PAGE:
Next to the plug fouling, the spark was the next biggest source of a headache for the early motorist. If you had a visible plug in your engine, you could keep a close eye on your ignition. Plugs such as the Beacon Light or the Prismatic or Sunderman made it easy, as those plugs used glass insulators. Plugs like the JD Visible, MC Visible, Dynam, Pittsburgh Visible, Molla, Becmar, and several others had holes directly in the insulators, while Frank's Window Plug, Bullseye and Protecto had windows in the plug bases, allowing observation of the spark.
Among the most beautiful plugs built were the quick detachable plugs. These plugs had their own handles attached: With just a quarter-turn, the insulator could be removed for cleaning. Some brands – Brown, Mayo and PDQ – had an accessory spark plug air pump that snapped on to the plug base (with the insulator removed) to pump up flat tires.
Two other odd styles of spark plugs were twin plugs and series plugs.
Twin plugs are also known as reversible plugs. These had electrodes on both ends of the plug: If one end fouled, all you had to do was remove the plug, turn it over and run on the clean side. A special cover was used to hook the plug wire on and, in theory, the dirty side would be cleaned while the clean side vas in use. The Twin, Chicago Reversible, Double Head and Double Service are examples of reversible plugs.
Series plugs were actually two plugs built into one: the Cadillac Series Plug was used in the 1909 Cadillac. The Edison Double System, Champion Series Plug, Ensign and EWB Dual were all designed so that one wire could be hooked to the magneto and another could be hooked to the battery and coil. That way, you could start the engine on battery and coil, and when it was running, you could switch over to the magneto, thus saving the charge in the battery.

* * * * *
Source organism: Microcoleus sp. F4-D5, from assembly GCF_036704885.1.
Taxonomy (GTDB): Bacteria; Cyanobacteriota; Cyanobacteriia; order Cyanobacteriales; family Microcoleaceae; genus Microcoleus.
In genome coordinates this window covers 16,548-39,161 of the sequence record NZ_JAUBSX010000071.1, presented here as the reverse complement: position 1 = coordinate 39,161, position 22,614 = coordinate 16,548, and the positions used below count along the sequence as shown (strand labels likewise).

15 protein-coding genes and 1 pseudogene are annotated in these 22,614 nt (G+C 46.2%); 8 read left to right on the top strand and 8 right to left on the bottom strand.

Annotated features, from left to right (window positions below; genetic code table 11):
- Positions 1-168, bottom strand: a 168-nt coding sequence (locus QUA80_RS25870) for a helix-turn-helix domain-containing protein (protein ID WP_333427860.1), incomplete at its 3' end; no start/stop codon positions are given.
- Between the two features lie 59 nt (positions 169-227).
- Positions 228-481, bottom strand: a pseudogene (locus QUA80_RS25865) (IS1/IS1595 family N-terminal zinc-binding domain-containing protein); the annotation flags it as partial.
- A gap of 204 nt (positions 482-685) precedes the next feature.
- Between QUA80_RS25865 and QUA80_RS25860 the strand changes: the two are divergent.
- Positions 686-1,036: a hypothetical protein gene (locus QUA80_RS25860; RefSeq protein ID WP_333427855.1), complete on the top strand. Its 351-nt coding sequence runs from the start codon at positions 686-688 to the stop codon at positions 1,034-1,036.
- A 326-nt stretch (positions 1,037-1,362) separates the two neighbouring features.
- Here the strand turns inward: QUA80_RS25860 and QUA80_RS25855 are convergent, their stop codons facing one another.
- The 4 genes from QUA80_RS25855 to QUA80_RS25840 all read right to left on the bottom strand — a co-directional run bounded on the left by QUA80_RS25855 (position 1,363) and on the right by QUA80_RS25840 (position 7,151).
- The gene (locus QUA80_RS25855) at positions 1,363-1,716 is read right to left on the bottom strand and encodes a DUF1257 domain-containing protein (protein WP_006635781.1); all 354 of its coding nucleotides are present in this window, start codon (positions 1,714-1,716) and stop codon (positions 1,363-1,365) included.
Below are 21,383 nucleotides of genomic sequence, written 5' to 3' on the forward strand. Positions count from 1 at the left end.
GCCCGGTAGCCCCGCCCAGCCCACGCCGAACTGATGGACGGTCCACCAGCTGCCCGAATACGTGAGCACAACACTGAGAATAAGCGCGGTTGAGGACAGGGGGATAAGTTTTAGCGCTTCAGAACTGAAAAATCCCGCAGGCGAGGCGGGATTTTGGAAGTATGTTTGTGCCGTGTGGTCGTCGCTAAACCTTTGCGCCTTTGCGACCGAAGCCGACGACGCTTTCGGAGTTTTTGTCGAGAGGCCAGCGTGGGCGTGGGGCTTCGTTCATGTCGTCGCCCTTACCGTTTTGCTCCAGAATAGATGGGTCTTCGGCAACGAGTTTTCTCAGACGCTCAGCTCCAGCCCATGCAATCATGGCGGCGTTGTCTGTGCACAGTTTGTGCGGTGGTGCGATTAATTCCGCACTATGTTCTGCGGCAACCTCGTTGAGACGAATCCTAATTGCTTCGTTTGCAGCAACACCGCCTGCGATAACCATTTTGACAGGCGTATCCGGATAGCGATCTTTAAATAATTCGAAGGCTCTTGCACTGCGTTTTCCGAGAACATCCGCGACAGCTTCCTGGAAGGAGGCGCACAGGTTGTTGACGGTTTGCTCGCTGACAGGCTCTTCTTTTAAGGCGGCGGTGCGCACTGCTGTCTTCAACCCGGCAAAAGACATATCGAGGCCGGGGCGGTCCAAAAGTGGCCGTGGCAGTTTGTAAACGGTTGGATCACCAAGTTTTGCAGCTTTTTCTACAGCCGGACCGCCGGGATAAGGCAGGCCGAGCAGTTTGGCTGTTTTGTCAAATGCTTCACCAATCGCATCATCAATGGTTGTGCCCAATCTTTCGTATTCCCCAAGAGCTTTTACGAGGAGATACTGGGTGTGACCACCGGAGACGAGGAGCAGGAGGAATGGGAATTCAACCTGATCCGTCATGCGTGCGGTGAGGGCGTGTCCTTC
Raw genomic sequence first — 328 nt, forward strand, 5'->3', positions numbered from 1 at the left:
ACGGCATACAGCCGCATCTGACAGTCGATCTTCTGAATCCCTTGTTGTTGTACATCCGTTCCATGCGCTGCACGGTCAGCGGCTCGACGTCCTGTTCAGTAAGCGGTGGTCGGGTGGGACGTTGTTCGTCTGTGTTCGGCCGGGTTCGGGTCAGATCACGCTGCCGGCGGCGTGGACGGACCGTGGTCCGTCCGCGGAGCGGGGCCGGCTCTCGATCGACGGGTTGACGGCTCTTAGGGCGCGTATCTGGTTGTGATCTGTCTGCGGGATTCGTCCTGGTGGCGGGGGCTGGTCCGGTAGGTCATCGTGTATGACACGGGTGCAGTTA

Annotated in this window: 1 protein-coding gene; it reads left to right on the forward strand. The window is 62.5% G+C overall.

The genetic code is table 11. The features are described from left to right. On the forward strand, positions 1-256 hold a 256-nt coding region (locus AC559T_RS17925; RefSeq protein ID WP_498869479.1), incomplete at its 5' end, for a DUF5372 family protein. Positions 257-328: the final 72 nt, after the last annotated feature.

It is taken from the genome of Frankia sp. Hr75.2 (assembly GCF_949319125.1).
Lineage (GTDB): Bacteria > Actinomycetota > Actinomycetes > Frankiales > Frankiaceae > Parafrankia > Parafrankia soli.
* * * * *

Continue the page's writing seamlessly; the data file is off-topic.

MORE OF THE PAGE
Early spark plugs had colorful names: Benford's Ford Angle, Billy Hell and Helfi, for example. If the plug was named right, it would sell: How could you resist Sure Pop, Red Hot Special or Blue Blaze? Many small town garages had their own house brand. The railroads had their own brands as well, with their names fired on the plugs to prevent theft.
There were plugs with pictures of diamond rings on them, plugs with pictures of elephants, and plugs with pictures of gophers. One of the most beautiful was the French Eyquem Nationale, with a hand-painted picture of two French women in period dress.
As with any new collection, the first question the prospective collector asks is "How much is this going to cost?" While some plugs will bring in excess of $200, those are the exception, not the rule. There are literally hundreds of plugs in the $5-$20 range. As with all collectibles, condition and rarity play a big part in the cost. But getting started is easy. All you have to do is pose that simple question: "Got any old spark plugs?"
The Spark Plug Collectors of America is an international organization, founded in 1975 by Bill Bond of Ann Arbor, MI. The group is dedicated to the promotion of spark plug collecting, spark plug history, the exchange of information (and spark plugs), and fellowship.
The Spark Plug Collectors of America hosts three annual membership meetings. The Midwest regional meeting is held at the end of April in LeSueur, MN. The National-International meeting is held at Portland, IN, in August. The Eastern regional meeting is held in Hershey, PA, in October.
Annual membership in the group includes a subscription to the club newsletter, The Ignitor, and full voting privileges. Dues are $20 per year (in the U.S. and Canada), and $25 elsewhere. Current membership is over 300. FC
For more information on spark plugs, spark plug collecting or the SPCA, contact Jeff Bartheld, vice president, SPCA, 14018 NE 85th Street, Otsego MN 55330-6818; (612) 441-7059.